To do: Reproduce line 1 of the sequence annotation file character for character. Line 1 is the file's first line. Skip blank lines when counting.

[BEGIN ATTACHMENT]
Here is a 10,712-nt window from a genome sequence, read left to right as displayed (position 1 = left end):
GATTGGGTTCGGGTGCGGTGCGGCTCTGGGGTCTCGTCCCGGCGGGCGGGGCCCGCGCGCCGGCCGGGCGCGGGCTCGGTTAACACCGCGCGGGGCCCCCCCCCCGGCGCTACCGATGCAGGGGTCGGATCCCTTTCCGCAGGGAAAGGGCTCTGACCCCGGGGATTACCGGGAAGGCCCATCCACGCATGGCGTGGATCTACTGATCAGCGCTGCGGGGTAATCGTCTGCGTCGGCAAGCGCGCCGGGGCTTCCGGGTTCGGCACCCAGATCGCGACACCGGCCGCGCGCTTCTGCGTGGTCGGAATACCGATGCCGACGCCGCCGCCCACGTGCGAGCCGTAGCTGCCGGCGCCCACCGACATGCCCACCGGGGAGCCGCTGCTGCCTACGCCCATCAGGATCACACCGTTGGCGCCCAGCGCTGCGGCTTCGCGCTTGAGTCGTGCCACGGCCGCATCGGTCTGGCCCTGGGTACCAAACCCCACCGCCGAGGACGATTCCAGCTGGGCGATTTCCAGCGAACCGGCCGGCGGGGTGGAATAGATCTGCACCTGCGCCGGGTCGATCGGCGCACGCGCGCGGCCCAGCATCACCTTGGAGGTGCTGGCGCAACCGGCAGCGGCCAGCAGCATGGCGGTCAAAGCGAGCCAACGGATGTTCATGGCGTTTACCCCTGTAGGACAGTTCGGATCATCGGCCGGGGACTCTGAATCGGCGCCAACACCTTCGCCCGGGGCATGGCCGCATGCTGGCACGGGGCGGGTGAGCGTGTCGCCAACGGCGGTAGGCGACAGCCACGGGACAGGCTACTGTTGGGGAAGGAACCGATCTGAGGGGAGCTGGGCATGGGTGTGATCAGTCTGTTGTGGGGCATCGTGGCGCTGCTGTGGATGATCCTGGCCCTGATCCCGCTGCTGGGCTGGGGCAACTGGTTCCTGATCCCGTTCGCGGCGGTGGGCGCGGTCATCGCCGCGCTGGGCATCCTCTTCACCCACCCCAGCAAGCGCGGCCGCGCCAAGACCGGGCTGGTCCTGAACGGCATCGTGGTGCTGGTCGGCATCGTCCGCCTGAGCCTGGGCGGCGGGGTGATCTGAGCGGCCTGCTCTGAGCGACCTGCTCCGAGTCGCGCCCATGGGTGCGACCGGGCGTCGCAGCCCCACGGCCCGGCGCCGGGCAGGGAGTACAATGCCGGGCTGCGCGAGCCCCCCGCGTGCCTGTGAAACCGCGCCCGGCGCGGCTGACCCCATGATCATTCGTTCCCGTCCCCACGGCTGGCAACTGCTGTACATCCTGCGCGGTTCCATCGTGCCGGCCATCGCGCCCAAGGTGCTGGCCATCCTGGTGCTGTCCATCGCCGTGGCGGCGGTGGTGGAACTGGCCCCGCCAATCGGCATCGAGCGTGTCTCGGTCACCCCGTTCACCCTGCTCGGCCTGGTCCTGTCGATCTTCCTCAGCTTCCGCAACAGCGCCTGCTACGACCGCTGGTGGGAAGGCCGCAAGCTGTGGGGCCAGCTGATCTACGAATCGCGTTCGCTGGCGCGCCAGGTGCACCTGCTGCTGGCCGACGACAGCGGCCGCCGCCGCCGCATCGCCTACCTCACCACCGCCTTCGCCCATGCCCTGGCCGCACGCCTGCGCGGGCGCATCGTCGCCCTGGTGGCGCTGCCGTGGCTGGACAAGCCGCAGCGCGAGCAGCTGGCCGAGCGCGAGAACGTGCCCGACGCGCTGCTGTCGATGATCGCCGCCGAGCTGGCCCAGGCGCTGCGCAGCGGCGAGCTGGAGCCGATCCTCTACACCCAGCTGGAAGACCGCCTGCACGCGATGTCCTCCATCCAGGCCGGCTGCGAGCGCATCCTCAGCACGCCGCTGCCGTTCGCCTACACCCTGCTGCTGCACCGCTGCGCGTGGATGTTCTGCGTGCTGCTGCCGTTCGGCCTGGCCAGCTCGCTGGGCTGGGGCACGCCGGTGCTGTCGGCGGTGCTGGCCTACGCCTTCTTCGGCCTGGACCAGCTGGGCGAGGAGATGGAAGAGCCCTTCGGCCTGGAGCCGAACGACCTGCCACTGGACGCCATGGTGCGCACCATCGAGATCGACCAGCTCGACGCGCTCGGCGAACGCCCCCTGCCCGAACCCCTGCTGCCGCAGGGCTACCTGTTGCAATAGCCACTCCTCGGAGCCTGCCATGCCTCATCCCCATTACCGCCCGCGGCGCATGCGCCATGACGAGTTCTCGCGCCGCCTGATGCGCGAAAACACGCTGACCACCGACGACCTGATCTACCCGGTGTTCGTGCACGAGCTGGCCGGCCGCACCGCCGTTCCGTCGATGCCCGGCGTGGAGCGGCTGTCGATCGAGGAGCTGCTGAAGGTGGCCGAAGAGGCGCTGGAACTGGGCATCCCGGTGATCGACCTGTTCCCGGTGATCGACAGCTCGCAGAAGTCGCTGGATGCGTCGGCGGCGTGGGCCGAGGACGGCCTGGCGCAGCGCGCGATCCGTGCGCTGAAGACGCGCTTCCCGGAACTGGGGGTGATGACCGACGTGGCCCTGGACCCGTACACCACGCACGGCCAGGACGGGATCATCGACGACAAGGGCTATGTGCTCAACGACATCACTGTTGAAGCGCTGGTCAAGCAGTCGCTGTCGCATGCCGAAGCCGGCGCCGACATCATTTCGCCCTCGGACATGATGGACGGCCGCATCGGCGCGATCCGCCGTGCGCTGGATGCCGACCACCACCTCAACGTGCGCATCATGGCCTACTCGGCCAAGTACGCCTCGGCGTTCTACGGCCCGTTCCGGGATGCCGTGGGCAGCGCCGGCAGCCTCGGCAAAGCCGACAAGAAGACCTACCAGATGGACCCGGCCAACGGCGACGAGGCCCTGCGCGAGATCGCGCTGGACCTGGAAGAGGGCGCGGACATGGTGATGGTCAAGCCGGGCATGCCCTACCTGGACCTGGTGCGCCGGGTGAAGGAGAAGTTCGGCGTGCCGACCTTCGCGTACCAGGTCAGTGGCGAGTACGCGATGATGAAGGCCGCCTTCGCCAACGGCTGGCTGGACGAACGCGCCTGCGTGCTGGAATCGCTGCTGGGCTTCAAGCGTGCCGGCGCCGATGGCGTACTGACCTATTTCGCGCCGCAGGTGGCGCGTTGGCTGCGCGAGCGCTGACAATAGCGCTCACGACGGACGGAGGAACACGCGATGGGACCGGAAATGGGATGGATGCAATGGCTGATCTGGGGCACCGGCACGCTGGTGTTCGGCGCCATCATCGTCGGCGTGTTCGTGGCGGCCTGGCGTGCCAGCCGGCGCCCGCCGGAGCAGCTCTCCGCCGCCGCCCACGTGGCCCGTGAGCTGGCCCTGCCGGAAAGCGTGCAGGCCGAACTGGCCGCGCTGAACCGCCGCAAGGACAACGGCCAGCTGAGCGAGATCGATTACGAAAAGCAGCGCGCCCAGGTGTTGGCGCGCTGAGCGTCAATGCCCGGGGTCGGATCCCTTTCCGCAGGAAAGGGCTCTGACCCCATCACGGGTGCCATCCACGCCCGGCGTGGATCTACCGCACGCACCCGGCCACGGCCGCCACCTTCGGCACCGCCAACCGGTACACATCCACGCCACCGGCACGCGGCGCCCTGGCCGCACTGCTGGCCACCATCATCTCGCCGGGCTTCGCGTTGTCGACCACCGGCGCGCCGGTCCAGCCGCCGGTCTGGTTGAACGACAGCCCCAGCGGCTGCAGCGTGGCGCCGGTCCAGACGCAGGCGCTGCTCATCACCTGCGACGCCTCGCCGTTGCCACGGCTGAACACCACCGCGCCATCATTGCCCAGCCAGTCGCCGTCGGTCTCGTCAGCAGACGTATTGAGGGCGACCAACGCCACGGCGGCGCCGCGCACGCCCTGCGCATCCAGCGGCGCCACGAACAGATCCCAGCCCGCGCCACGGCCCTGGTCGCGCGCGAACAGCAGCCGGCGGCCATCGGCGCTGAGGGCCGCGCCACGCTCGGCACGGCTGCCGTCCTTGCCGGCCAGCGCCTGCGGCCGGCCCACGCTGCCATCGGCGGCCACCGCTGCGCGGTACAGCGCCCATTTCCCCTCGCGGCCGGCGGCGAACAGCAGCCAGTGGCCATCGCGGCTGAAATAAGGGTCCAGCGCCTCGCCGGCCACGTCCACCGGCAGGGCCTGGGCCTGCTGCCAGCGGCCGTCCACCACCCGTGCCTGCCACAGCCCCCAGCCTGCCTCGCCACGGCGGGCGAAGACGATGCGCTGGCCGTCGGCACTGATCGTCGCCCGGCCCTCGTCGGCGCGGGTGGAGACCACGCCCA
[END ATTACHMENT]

Here is a 10,712-nt window from a genome sequence, read left to right as displayed (position 1 = left end):